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Unlike other arcade games, whose only sounds are intense tapping and quiet mutters, Killer Queen is lively and talkative, its 10 players chirping short commands to their teammates, laughing and yelling out, and occasionally taunting their opponents on the other side of the gaming cabinet.

“What we really want to see is the rebirth of people playing games in public spaces, like arcades,” says Nikita Mikros, who co-created the game along with fellow indie game designer Josh DeBonis. Both are at the NYU center, playing with their team, “BYOB,” tonight. “It gets you in, because it’s colorful and fun. But it also has really deep strategy and a very high skill ceiling. We used to be the best players, obviously, because we knew the game so well. But there are some really good players now. Me and Josh can’t touch them.”

The game has come a long way. Mikros and DeBonis created it as a “field game,” to be played with foam swords and ball props at New York’s “Come Out & Play” festival. But the game’s true potential was realized as a retooling of the old arcade game platform, played communally. Mikros and DeBonis pared the teams down from 8-on-8 to 5-on-5 and built the first game cabinet by hand in their garage over three long weekends. Today Mikros and DeBonis have their own indie design studio, BumbleBear Games, and they’ve produced around 20 Killer Queen machines in total, spread throughout NYC, Chicago, Portland, Columbus, Phoenix, Kansas City and San Francisco, plus a number of games bought privately at $12,000 plus tax each. (The Kickstarter office has one and is apparently viciously competitive.) Each city has a strong community of players with its own teams; when cities hold tournaments, like Chicago recently did, teams from across the country come together to pit their playing styles against each other and, just as importantly, it seems, to socialize.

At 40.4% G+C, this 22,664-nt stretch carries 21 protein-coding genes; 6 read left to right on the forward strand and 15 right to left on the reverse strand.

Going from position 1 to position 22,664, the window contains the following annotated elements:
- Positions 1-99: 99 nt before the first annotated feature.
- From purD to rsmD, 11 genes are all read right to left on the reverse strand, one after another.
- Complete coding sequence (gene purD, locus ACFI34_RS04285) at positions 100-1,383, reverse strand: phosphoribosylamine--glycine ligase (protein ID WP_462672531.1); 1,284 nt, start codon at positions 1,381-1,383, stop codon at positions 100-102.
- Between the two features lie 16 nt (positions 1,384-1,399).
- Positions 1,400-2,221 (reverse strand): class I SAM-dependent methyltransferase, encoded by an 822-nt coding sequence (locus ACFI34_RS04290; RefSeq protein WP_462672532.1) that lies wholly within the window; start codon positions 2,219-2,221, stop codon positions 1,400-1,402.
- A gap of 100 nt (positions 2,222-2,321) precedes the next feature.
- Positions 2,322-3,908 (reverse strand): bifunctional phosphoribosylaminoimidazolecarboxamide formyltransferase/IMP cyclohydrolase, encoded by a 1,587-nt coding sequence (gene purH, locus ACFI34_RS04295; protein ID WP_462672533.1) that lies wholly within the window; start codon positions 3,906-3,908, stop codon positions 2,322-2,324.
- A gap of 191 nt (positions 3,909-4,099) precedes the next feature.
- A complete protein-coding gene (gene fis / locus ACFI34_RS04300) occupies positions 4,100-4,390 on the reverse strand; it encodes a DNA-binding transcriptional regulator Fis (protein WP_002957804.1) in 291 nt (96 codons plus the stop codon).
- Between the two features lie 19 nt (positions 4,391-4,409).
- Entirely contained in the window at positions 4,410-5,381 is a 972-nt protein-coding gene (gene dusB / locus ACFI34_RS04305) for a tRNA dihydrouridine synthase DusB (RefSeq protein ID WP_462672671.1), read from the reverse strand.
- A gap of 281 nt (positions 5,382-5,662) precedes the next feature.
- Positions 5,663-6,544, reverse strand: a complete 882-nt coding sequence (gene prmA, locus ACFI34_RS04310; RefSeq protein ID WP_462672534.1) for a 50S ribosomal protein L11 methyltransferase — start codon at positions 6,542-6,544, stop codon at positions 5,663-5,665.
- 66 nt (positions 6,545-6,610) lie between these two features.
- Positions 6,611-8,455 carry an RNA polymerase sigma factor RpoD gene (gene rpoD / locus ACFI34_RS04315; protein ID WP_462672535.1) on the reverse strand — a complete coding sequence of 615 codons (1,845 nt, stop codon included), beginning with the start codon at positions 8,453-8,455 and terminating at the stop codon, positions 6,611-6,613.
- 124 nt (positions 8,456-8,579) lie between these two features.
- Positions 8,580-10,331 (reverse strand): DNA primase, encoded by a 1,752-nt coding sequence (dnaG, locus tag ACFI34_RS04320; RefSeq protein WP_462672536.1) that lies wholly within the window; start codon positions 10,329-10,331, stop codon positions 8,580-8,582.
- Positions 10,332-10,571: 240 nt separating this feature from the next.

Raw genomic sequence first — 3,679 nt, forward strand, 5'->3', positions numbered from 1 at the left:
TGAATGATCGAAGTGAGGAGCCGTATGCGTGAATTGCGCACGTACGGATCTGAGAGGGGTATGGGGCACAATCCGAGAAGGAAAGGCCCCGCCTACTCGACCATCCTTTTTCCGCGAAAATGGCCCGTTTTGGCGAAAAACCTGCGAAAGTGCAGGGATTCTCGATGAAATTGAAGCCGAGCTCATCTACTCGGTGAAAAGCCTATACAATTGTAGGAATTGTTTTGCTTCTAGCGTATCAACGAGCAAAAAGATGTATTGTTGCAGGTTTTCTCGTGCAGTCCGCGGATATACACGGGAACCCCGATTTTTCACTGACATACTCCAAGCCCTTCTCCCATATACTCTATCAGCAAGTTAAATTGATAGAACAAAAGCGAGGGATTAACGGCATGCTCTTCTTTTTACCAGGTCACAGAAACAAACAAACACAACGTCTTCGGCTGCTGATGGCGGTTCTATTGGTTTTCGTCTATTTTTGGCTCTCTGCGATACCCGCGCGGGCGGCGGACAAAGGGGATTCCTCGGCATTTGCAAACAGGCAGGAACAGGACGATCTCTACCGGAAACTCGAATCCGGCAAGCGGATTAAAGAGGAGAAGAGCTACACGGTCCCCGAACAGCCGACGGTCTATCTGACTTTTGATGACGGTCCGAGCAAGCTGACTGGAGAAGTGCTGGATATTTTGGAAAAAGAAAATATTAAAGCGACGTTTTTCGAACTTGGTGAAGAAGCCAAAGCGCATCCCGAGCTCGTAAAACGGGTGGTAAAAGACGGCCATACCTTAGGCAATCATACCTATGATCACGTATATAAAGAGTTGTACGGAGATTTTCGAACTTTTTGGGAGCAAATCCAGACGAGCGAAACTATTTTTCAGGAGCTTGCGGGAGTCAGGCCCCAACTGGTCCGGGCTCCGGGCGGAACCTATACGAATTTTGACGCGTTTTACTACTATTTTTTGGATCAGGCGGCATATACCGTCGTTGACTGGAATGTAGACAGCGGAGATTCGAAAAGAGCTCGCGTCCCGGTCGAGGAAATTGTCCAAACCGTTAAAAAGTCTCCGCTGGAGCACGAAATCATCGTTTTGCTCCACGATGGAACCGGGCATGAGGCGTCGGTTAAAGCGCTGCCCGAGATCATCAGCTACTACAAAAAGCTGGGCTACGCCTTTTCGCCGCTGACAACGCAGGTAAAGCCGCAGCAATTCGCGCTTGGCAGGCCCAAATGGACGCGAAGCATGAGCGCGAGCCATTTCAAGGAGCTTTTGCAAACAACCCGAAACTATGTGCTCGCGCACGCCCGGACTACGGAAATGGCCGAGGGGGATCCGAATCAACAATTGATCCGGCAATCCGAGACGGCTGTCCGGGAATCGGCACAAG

“When people take notice of this game, they’ll see that games that force you to leave the house and play with friends have tremendous potential.”